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Domestic Violence Jokes? I’m Not Laughing.

April 7, 2009

You probably already know what incident I’m going to bring up here: Yes, Chris Brown and Rihanna. You might also think it’s been blogged and discussed ad nauseam already. But as long as I’m still hearing jokes like, “Don’t make me pull a Chris Brown on you, bitch!” on a weekly basis—whether it’s from friends, acquaintances, or just people I overhear talking at a restaurant—I think we still need to keep the discussion going.

“Don’t make me pull a Chris Brown on you, bitch!” is something I overheard while dancing with some friends at a bar last weekend when a Rihanna song started playing. Now, I hate to admit that I was in the company of someone that would say something so asinine, or that I was dancing along to pop music I don’t really like, but so be it, that was the situation.

These kinds of comments make my blood boil. And so I always respond: “Do you think domestic violence is funny? I don’t.”

What makes my blood boil even more is the reaction I get—from men and women. I almost always am informed to “quit being so uptight,” “he’s just kidding,” or, “we’re just not politically correct.”

If standing up for victims of abuse means I’m uptight, then I hope all of you are as uptight as me. There will never be a moment when I’m okay with people making light of a situation where a young woman was beaten, bitten, and choked by a man about twice her size. Too often, these same people that joke about Chris Brown and Rihanna defend the comments by victim blaming, completely ignoring that she’s stuck in a cycle of violence and abuse that is hard to escape.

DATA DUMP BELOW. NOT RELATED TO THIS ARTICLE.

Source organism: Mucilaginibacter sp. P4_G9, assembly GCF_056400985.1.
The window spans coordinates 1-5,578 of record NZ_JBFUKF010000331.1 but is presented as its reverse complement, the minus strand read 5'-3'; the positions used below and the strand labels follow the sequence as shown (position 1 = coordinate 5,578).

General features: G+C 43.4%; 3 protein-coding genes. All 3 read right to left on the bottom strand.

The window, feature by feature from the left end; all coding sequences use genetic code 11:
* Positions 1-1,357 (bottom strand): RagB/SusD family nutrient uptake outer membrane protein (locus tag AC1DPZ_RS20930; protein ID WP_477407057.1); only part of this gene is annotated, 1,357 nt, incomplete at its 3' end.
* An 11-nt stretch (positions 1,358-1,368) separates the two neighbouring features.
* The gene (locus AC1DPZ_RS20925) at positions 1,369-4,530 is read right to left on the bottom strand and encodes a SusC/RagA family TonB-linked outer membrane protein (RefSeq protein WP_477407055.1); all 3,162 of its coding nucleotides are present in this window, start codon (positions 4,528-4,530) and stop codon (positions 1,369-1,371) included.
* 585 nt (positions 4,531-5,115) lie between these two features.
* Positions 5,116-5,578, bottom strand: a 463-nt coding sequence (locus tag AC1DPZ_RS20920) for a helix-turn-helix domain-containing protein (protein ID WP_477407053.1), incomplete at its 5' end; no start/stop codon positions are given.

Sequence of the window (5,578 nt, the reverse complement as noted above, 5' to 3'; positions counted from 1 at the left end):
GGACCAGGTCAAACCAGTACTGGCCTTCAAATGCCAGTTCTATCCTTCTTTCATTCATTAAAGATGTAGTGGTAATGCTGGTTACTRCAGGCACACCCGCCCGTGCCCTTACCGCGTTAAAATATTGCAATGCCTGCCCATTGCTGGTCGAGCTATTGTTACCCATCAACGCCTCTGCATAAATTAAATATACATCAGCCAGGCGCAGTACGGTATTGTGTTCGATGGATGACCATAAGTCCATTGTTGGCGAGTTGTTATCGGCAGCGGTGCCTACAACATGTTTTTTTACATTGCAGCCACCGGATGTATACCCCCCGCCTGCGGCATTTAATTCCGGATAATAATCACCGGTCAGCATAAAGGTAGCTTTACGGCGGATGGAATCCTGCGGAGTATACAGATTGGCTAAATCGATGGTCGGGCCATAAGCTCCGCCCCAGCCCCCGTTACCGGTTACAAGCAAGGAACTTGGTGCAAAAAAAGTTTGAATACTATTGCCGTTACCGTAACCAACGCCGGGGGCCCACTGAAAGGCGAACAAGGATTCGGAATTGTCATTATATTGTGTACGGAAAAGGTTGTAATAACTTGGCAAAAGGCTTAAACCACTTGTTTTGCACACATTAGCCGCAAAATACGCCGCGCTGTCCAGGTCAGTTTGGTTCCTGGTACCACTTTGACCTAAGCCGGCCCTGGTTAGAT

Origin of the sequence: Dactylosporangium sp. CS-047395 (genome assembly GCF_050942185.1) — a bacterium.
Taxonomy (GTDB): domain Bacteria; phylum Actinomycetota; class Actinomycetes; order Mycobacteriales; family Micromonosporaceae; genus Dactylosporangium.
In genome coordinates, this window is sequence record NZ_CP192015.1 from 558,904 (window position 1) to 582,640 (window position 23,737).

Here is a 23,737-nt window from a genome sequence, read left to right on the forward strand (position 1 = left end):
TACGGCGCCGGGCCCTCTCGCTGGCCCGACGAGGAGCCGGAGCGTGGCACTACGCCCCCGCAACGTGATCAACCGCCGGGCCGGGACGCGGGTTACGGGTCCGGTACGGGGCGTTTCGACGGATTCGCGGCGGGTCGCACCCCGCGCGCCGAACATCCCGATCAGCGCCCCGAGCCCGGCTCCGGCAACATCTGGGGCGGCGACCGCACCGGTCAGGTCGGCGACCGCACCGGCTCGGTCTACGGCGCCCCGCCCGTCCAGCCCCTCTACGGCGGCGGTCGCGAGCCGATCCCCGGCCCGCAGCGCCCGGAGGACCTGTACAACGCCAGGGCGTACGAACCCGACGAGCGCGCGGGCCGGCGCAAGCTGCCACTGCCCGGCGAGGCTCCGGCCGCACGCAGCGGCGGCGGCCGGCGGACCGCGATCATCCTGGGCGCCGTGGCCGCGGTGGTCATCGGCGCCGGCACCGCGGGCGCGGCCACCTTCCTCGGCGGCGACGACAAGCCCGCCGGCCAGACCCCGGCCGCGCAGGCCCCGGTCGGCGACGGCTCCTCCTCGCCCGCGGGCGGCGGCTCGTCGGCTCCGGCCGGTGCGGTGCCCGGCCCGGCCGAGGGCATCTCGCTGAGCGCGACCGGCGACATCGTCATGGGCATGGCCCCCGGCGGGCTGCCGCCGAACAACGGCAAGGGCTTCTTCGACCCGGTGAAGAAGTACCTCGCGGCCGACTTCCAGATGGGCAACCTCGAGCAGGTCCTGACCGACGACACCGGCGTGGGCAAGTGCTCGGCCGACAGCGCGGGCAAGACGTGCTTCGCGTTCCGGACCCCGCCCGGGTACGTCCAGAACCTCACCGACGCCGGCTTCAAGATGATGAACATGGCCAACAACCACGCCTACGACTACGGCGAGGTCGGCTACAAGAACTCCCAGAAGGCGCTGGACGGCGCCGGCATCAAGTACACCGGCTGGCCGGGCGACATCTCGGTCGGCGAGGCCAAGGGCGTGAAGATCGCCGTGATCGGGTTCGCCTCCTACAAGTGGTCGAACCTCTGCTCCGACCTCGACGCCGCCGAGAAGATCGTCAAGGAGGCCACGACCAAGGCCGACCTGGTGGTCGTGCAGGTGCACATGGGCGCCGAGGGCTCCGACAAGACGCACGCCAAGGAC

Newsweek had a great article last month, “Domestic Abuse Myths,” which discussed domestic violence in the context of this situation. The author makes a great point about victim blaming: “In most domestic-abuse cases, we’re talking about a situation where one person is wielding power over an individual through pain, fear and domination. It’s not about being scared to leave because of the dangers that await you in the world, it’s about being too scared of what’s at home to leave.”

So let’s quit blaming Rihanna for being a victim of abuse, and for God’s sake, let’s quit making awful jokes about it. It’s not funny.

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